Physicochemical Properties of Amphoteric β-Lactam Antibiotics. IV. First- and Second-Order Degradations of Cefaclor and Cefatrizine in Aqueous Solution and Kinetic Interpretation of the Intestinal Absorption and Degradation of the Concentrated Antibiotics

Emi Nakashima, Akira Tsuji, Masato Nakamura, Tsukinaka Yamana

Research output: Contribution to journalArticle

15 Citations (Scopus)

Abstract

A kinetic study on the degradations of cefaclor and cefatrizine was carried out at 35 °C as a function of pH and initial drug concentration by the use of high-performance liquid chromatography. At constant pH and temperature, the degradation followed pseudo-first-order kinetics at the initial concentration of 5 mm. The shape of the rate-constant—pH profile of cefaclor resembled those for cefatrizine and other aminocephalosporins. At neutral pH, cefaclor was degraded via intramolecular nucleophilic attack of the cc-amino group on the fl-lactam moiety. The intramolecular reaction rate was very similar to that in the cases of cefatrizine and cephaloglycine, but was ten times faster than those for cefadroxil, cephalexin, and cephradine under the same conditions. Accelerated degradations of the highly reactive aminocephalosporins, cefaclor and cefatrizine, were observed at higher drug concentrations than 10 By simultaneously assaying the disappearances of the a-amino group and the antibiotic itself, it has been confirmed that both antibiotics undergo self-aminolysis in solution through a nucleophilic attack of the free side-chain amino group in one molecule upon the fl-lactam bond of a second molecule, forming a dimer. Since the degradation rates of cefaclor and cefatrizine were found to be larger than those of other amino- antibiotics, the second-order degradation rate process should be considered in the analysis of their in situ intestinal absorption rates at high concentrations. The above kinetic data were applied to the intestinal absorption of both antibiotics in rats. The disappearance rate of the antibiotics from the intestinal perfusate was successfully interpreted in terms of a combination of Michaelis—Menten absorption, first-order absorption, first-order degradation and second-order dimerization.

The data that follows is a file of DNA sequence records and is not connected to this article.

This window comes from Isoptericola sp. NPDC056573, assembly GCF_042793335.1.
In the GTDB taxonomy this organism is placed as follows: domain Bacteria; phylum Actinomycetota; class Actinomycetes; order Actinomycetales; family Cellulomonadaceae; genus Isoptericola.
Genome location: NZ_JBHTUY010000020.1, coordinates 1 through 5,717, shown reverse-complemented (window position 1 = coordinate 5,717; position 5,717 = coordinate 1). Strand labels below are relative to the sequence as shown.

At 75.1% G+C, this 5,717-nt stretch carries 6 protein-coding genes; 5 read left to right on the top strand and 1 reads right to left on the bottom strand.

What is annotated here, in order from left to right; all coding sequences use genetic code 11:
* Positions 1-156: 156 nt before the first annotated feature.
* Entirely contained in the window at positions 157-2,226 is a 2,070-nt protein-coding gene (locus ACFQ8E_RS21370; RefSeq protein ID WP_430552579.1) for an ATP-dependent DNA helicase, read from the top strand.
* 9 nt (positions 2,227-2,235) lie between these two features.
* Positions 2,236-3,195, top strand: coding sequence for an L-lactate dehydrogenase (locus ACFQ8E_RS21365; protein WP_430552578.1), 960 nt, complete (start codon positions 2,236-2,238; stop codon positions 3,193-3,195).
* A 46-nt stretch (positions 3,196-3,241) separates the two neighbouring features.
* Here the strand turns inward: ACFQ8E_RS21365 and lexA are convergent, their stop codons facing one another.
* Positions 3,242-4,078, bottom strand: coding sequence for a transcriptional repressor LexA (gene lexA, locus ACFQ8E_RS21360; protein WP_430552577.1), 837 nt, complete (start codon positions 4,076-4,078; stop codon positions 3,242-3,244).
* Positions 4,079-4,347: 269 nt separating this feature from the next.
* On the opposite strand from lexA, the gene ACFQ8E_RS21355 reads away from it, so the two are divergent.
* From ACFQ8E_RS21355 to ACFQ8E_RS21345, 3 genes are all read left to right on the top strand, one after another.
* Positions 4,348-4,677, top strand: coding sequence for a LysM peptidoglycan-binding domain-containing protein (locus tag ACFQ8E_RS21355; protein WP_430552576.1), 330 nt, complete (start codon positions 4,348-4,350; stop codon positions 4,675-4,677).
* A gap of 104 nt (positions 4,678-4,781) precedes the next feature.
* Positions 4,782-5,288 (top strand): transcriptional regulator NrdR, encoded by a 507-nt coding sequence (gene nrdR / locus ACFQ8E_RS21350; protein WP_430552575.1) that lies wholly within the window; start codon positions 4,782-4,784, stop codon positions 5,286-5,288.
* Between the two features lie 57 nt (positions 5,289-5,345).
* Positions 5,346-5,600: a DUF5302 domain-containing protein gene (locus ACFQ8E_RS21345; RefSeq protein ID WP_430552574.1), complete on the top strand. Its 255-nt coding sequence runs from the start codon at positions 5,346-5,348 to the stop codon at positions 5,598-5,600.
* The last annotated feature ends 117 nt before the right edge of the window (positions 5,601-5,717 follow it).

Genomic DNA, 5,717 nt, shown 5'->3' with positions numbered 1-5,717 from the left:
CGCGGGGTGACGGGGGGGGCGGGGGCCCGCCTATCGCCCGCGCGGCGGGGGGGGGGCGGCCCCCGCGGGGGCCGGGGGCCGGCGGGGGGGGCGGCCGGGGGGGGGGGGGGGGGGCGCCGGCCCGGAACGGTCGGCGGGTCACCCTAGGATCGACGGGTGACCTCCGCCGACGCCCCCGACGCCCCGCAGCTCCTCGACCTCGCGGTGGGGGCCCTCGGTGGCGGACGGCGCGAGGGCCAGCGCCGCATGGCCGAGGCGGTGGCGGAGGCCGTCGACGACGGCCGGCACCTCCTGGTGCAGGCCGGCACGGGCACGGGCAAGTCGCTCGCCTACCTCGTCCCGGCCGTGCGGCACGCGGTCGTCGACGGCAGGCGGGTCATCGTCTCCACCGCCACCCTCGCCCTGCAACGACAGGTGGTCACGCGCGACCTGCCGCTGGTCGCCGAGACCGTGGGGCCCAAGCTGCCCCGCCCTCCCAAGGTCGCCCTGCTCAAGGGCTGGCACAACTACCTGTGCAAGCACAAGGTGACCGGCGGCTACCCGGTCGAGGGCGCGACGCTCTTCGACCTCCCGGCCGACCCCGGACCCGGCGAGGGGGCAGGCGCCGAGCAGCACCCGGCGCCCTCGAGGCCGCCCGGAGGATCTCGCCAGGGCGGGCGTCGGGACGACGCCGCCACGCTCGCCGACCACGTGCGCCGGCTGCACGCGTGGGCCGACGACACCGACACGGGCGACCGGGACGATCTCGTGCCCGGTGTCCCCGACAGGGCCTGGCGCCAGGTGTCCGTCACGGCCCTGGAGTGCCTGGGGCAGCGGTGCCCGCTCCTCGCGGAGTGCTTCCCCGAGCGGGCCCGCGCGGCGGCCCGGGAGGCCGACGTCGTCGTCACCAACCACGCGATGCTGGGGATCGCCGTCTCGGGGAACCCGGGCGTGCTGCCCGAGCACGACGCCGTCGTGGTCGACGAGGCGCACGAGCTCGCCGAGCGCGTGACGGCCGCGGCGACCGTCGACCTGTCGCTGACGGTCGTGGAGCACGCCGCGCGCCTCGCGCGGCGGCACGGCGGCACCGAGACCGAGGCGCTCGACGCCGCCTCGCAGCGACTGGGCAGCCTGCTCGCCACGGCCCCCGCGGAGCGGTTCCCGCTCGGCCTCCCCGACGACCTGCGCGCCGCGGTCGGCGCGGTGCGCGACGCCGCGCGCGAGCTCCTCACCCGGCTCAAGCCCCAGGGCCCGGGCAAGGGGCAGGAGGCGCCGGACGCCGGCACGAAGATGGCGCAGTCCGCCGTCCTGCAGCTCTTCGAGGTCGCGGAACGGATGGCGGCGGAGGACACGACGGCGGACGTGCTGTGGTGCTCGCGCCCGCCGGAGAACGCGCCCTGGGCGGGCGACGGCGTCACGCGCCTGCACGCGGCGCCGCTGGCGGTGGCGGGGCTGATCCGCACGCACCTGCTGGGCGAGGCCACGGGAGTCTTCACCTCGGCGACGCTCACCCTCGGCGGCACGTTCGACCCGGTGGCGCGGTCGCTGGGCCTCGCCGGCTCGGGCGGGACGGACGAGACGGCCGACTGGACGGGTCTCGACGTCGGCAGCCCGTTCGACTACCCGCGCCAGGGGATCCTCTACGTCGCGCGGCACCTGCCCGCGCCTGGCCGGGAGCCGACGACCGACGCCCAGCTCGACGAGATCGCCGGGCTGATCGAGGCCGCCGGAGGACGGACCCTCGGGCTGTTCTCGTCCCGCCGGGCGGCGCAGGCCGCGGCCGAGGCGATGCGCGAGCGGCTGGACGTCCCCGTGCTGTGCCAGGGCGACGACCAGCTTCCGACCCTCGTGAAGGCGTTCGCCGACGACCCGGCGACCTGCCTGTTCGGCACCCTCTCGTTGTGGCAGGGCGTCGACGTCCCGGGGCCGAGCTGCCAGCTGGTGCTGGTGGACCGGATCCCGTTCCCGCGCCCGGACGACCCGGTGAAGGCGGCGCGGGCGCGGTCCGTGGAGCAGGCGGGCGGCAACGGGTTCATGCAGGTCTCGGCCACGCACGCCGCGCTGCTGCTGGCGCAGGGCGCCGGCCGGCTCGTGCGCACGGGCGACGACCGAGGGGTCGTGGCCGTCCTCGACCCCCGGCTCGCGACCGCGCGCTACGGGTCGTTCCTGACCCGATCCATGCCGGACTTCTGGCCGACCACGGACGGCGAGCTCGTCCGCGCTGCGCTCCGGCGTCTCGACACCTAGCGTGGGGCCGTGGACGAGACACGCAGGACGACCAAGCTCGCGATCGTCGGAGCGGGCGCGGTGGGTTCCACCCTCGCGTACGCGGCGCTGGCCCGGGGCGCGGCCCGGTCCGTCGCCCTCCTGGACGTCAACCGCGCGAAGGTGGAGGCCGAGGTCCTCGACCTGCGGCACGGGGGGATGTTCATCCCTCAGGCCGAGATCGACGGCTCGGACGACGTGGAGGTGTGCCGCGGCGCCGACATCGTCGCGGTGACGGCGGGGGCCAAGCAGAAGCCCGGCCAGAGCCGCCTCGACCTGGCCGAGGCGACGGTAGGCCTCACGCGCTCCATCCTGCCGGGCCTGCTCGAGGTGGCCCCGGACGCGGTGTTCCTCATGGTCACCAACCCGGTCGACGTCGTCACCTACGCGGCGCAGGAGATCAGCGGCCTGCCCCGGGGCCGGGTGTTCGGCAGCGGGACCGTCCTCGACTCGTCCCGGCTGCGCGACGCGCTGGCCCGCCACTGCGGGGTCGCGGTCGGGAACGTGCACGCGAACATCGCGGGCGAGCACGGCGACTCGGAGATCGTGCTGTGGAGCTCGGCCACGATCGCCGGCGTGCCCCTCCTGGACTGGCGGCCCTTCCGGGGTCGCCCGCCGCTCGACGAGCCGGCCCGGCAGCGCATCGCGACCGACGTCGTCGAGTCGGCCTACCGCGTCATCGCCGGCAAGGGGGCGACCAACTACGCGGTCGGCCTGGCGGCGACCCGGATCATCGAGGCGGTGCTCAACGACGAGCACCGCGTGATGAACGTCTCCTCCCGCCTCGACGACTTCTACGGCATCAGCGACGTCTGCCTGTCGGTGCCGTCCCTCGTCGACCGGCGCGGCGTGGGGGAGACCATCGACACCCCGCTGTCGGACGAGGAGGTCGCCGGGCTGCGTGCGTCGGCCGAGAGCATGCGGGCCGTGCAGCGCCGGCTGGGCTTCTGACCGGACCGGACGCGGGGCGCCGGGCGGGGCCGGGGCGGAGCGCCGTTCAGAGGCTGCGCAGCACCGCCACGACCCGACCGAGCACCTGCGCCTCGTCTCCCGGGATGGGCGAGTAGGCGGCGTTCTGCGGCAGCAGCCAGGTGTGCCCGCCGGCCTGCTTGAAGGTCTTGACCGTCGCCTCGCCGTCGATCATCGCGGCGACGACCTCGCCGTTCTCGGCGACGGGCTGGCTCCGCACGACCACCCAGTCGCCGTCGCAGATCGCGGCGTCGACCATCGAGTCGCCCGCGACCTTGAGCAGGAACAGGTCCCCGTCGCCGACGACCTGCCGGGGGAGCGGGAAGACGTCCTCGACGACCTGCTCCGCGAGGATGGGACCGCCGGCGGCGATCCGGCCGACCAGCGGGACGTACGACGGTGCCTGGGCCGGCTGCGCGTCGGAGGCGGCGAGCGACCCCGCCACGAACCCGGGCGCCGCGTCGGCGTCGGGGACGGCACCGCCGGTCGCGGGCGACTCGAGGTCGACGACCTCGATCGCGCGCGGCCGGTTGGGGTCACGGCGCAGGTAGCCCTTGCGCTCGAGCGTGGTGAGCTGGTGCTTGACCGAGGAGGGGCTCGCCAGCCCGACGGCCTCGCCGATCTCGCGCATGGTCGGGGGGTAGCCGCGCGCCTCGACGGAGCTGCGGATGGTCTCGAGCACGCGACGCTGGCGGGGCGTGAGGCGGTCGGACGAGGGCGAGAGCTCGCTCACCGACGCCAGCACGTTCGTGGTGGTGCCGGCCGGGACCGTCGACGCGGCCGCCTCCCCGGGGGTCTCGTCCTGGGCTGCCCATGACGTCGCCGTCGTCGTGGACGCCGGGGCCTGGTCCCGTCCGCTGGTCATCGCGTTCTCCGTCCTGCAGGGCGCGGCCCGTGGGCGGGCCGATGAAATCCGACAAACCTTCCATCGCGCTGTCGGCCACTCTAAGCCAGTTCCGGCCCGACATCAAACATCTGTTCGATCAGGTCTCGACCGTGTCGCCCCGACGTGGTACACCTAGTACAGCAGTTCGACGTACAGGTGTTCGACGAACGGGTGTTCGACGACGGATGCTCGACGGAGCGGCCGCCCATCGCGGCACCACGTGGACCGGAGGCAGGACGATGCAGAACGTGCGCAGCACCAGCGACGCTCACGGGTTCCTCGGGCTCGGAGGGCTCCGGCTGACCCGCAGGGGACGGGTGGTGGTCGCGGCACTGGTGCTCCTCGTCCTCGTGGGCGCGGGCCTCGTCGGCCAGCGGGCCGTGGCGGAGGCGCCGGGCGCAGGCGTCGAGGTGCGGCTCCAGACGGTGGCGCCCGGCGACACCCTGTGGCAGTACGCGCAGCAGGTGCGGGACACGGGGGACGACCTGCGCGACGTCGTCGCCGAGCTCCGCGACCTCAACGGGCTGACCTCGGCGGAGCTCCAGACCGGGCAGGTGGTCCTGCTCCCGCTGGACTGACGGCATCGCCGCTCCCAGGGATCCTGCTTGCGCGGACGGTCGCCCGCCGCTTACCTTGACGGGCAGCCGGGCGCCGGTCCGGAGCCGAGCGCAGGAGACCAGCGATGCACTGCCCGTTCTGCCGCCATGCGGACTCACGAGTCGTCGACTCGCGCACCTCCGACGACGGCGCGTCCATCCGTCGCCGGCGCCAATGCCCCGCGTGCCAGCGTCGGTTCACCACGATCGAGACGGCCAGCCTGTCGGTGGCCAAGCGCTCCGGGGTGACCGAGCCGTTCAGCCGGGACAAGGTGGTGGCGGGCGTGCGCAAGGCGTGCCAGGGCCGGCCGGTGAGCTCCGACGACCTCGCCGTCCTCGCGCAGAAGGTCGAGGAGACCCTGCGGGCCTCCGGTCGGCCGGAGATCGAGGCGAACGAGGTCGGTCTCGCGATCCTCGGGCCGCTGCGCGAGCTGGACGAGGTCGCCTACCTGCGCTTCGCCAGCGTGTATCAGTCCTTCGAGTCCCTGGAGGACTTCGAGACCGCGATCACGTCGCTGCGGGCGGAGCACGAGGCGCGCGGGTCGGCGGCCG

Original languageEnglish
Pages (from-to)2098-2106
Number of pages9
JournalChemical and Pharmaceutical Bulletin
Volume33
Issue number5
DOIs
Publication statusPublished - 1985

Keywords

  • aminocephalosporin
  • cefaclor
  • cefatrizine
  • pH effect
  • rat intestinal absorption
  • rat intestinal degradation
  • second-order kinetics
  • stability intermolecular reaction
  • β-lactam antibiotics

ASJC Scopus subject areas

  • Chemistry(all)
  • Drug Discovery

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